Like the title, Niall Campbell brings a nocturnal ebb and flow to the sixty-two poems of his first book-length collection.
Campbell’s début pamphlet After the Creel Fleet (Happenstance Press 2012) introduced one of the most distinctive lyrical voices to emerge from Scotland in recent years.
Campbell was born in 1984 on the island of South Uist in The Outer Hebrides and Moontide immediately picks up in its first poem Song, the sparse lyrical quality that won his first pamphlet so many plaudits:
What sweeter triumph can there be
than the match lit in the grain-cellar
no moon in the dark gallery
below the sleeping house. It’s better …
when I’m alone – can freely handle
those older tools for harrowing
and planting, turn the bent seed-cradle,
or thumb the axe-blade like a harp string.
The tides of the Outer Hebrides turn continuously throughout Moontide as does a busying recurrent theme of hands. Not just paying homage to the artifice of the shearer who, in Fleece, prepares the Golden Fleece for Jason:
Such craft for the hands: leavening the gold
from the pale underskin; his head right down
to the knife line…
.. but also to the poet’s hands, holding the tool that crafts the poem, an echo of the paternal spade skills of Seamus Heaney’s Digging.
Like the ‘nocturnal bird’ in The Tear in the Sack, Campbell’s poems have an otherworldliness about them, an ability to see two things at once, a wing-beat between the mundane and the profound. This twin-perspective encompasses the best of Moontide: ‘the grain spilled on the roadway dirt’ or the ‘scattered stars’ chance positioned.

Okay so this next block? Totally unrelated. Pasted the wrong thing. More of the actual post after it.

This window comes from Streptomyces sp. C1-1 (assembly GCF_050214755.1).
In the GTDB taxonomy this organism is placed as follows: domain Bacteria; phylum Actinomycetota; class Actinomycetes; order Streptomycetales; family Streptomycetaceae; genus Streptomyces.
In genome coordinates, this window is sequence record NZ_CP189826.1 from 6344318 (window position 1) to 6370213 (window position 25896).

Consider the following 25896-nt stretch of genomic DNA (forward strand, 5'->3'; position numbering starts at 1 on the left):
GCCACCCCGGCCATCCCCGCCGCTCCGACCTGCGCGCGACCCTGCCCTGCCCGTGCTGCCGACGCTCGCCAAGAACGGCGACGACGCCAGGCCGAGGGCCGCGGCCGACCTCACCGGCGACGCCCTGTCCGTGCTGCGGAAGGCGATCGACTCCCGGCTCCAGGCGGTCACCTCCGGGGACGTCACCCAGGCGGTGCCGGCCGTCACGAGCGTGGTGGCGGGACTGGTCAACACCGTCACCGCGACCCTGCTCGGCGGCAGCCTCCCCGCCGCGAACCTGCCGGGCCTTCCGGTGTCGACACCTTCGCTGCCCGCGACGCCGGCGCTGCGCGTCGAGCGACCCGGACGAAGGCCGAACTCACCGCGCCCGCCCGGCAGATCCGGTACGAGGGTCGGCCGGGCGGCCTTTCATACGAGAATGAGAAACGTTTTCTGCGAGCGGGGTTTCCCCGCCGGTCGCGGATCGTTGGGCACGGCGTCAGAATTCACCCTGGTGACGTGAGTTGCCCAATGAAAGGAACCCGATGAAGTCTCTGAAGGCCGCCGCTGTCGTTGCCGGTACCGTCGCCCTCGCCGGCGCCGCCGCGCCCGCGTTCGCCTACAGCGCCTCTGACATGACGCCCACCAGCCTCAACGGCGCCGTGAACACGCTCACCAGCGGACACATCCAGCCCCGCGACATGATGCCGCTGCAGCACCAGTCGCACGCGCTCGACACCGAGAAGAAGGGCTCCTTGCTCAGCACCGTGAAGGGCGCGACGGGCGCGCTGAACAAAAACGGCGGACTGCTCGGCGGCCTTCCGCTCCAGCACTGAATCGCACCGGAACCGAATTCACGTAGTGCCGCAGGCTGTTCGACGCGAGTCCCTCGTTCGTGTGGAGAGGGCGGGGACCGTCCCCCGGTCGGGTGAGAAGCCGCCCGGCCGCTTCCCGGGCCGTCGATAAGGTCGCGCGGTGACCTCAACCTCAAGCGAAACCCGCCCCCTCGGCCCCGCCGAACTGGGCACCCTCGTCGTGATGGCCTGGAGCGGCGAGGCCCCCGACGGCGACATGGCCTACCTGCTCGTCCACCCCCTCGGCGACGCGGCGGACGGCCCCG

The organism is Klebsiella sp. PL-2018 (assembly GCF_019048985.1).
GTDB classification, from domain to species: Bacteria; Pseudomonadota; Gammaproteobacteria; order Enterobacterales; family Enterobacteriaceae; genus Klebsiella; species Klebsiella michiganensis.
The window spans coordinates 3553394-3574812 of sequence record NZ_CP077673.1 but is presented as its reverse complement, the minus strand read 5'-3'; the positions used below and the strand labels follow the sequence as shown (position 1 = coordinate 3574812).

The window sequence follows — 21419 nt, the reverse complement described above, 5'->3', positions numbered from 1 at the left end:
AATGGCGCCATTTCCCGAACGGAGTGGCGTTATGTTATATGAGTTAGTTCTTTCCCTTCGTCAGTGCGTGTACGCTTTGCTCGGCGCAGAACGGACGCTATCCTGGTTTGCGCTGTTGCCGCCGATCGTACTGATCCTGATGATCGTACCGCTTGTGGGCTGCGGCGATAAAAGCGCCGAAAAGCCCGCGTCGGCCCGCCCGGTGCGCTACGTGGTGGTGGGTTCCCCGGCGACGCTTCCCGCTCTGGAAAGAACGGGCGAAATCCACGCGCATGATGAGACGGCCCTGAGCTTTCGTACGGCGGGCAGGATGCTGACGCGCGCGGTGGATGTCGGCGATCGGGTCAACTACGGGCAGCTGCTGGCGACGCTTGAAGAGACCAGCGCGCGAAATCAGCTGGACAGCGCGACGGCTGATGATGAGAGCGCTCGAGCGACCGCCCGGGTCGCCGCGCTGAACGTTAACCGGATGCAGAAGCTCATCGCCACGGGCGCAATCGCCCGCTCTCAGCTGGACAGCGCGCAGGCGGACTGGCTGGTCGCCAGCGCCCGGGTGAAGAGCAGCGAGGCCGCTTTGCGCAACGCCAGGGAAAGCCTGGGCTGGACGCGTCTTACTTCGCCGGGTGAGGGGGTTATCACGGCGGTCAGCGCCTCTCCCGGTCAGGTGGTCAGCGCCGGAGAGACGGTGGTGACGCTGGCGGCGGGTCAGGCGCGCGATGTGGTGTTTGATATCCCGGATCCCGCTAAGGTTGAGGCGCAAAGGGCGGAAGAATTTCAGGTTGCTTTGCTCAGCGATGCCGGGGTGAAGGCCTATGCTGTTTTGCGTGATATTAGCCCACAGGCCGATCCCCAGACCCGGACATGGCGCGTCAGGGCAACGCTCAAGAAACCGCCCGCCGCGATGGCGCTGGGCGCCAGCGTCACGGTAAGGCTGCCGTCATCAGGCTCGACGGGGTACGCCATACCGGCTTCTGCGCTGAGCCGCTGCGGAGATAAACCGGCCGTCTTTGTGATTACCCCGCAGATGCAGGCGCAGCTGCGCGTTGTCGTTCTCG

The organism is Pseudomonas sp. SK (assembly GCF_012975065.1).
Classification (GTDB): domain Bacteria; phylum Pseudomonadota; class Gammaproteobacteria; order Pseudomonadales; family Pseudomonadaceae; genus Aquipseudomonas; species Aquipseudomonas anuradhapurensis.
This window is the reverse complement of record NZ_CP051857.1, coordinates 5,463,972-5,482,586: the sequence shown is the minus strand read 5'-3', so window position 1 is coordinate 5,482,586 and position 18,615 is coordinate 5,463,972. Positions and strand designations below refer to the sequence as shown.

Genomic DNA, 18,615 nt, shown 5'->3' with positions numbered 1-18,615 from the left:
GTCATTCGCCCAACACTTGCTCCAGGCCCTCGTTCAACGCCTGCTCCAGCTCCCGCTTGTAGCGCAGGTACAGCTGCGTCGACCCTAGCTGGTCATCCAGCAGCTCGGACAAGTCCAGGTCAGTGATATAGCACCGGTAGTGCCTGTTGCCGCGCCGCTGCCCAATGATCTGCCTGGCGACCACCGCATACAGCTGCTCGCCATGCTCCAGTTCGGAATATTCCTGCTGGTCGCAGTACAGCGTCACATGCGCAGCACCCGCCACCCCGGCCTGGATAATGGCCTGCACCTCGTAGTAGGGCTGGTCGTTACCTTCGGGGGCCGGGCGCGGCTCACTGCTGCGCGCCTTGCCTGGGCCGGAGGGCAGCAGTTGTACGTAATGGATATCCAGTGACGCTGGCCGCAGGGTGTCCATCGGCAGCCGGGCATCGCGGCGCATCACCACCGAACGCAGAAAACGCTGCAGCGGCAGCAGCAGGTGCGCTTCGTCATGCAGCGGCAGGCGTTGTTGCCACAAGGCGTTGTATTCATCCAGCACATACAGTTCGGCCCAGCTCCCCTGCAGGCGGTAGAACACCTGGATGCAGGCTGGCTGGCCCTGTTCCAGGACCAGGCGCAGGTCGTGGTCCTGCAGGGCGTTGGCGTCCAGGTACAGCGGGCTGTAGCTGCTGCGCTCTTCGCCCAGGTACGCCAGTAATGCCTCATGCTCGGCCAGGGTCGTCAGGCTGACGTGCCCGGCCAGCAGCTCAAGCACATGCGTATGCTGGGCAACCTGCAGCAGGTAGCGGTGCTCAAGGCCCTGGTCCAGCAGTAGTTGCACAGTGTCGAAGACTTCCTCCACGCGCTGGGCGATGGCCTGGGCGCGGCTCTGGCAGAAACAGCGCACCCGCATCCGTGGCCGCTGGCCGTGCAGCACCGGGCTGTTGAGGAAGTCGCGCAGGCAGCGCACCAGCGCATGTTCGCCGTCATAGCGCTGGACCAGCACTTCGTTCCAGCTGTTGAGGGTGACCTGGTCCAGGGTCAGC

Most of these poems exist in the sparse, lyrical world of South Uist, where the drowned return to land, just for one night …
drying out their lungs that hang in their chests
like sacks of black wine.
… while in After the Creel Fleet,
I never knew old rope could rust, could copper
in its retirement as a nest for rats.
The frayed lengths knotting into ampersand …
Campbell brings the mythical very close in his poems but keeps it tantalisingly out of reach, unsullied by the dullness of the real world. He hints at a South Uist abandoned to the ghosts, shadowing the hard graft of a life obsolete yet always on the edge of the mythical and macabre.
In the final poem, Campbell leaves Eriskay and his parting lines leave the reader with a sense of nostalgia for the way things were and why they are no more:
I know the feeling of the grain farmer
who packed up and left his smallholding:
and not for the famine or the drought
but for the light being always on his back.
Moontide (Bloodaxe Books 2014) won the inaugural £20,000 Edwin Morgan Poetry Award, currently Britain’s biggest poetry prize. It has been short-listed for the Forward Prize for Best First Collection as well as receiving a Poetry Book Society Recommendation.
Written for a promotion of Moontide at Bookcase Bookshop, Carlisle.